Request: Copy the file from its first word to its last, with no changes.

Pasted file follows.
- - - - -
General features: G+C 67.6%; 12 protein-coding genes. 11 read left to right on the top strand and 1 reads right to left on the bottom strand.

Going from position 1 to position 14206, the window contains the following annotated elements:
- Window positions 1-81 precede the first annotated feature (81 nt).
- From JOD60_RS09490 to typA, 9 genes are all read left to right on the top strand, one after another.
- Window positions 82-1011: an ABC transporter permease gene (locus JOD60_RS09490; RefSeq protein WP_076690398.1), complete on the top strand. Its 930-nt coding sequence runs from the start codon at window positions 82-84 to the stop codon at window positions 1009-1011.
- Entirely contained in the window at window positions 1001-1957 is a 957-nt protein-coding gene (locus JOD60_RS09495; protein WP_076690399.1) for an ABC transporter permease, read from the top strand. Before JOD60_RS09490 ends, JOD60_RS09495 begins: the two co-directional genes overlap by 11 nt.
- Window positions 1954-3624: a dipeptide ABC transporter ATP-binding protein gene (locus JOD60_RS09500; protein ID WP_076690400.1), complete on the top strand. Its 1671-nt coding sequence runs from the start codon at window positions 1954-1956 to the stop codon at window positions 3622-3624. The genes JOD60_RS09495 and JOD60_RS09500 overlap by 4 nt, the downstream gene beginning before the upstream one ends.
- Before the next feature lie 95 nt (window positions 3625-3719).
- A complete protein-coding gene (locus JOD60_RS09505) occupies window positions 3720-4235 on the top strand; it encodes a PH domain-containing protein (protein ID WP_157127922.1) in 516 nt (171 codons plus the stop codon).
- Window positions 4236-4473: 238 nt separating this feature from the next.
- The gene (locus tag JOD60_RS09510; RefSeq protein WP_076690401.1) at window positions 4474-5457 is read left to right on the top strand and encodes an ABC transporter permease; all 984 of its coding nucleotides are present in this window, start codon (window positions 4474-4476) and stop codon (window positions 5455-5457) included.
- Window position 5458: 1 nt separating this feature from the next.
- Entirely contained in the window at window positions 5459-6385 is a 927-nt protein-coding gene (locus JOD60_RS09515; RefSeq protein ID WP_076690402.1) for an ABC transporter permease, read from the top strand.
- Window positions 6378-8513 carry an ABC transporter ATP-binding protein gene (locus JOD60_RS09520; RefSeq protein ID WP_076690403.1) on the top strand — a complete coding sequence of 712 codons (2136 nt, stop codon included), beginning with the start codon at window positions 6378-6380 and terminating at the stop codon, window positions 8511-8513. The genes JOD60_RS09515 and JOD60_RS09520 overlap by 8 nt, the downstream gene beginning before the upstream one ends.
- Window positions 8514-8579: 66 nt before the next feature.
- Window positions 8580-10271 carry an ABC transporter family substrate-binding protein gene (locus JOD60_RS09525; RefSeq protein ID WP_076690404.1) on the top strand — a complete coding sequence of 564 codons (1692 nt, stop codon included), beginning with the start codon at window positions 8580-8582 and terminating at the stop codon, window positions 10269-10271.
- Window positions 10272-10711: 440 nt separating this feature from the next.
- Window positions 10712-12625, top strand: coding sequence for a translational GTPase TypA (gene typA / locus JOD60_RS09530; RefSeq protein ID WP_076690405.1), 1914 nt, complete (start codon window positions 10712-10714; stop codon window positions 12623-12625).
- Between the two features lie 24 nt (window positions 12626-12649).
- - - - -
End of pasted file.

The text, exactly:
General features: G+C 67.6%; 12 protein-coding genes. 11 read left to right on the top strand and 1 reads right to left on the bottom strand.

Going from position 1 to position 14206, the window contains the following annotated elements:
- Window positions 1-81 precede the first annotated feature (81 nt).
- From JOD60_RS09490 to typA, 9 genes are all read left to right on the top strand, one after another.
- Window positions 82-1011: an ABC transporter permease gene (locus JOD60_RS09490; RefSeq protein WP_076690398.1), complete on the top strand. Its 930-nt coding sequence runs from the start codon at window positions 82-84 to the stop codon at window positions 1009-1011.
- Entirely contained in the window at window positions 1001-1957 is a 957-nt protein-coding gene (locus JOD60_RS09495; protein WP_076690399.1) for an ABC transporter permease, read from the top strand. Before JOD60_RS09490 ends, JOD60_RS09495 begins: the two co-directional genes overlap by 11 nt.
- Window positions 1954-3624: a dipeptide ABC transporter ATP-binding protein gene (locus JOD60_RS09500; protein ID WP_076690400.1), complete on the top strand. Its 1671-nt coding sequence runs from the start codon at window positions 1954-1956 to the stop codon at window positions 3622-3624. The genes JOD60_RS09495 and JOD60_RS09500 overlap by 4 nt, the downstream gene beginning before the upstream one ends.
- Before the next feature lie 95 nt (window positions 3625-3719).
- A complete protein-coding gene (locus JOD60_RS09505) occupies window positions 3720-4235 on the top strand; it encodes a PH domain-containing protein (protein ID WP_157127922.1) in 516 nt (171 codons plus the stop codon).
- Window positions 4236-4473: 238 nt separating this feature from the next.
- The gene (locus tag JOD60_RS09510; RefSeq protein WP_076690401.1) at window positions 4474-5457 is read left to right on the top strand and encodes an ABC transporter permease; all 984 of its coding nucleotides are present in this window, start codon (window positions 4474-4476) and stop codon (window positions 5455-5457) included.
- Window position 5458: 1 nt separating this feature from the next.
- Entirely contained in the window at window positions 5459-6385 is a 927-nt protein-coding gene (locus JOD60_RS09515; RefSeq protein ID WP_076690402.1) for an ABC transporter permease, read from the top strand.
- Window positions 6378-8513 carry an ABC transporter ATP-binding protein gene (locus JOD60_RS09520; RefSeq protein ID WP_076690403.1) on the top strand — a complete coding sequence of 712 codons (2136 nt, stop codon included), beginning with the start codon at window positions 6378-6380 and terminating at the stop codon, window positions 8511-8513. The genes JOD60_RS09515 and JOD60_RS09520 overlap by 8 nt, the downstream gene beginning before the upstream one ends.
- Window positions 8514-8579: 66 nt before the next feature.
- Window positions 8580-10271 carry an ABC transporter family substrate-binding protein gene (locus JOD60_RS09525; RefSeq protein ID WP_076690404.1) on the top strand — a complete coding sequence of 564 codons (1692 nt, stop codon included), beginning with the start codon at window positions 8580-8582 and terminating at the stop codon, window positions 10269-10271.
- Window positions 10272-10711: 440 nt separating this feature from the next.
- Window positions 10712-12625, top strand: coding sequence for a translational GTPase TypA (gene typA / locus JOD60_RS09530; RefSeq protein ID WP_076690405.1), 1914 nt, complete (start codon window positions 10712-10714; stop codon window positions 12623-12625).
- Between the two features lie 24 nt (window positions 12626-12649).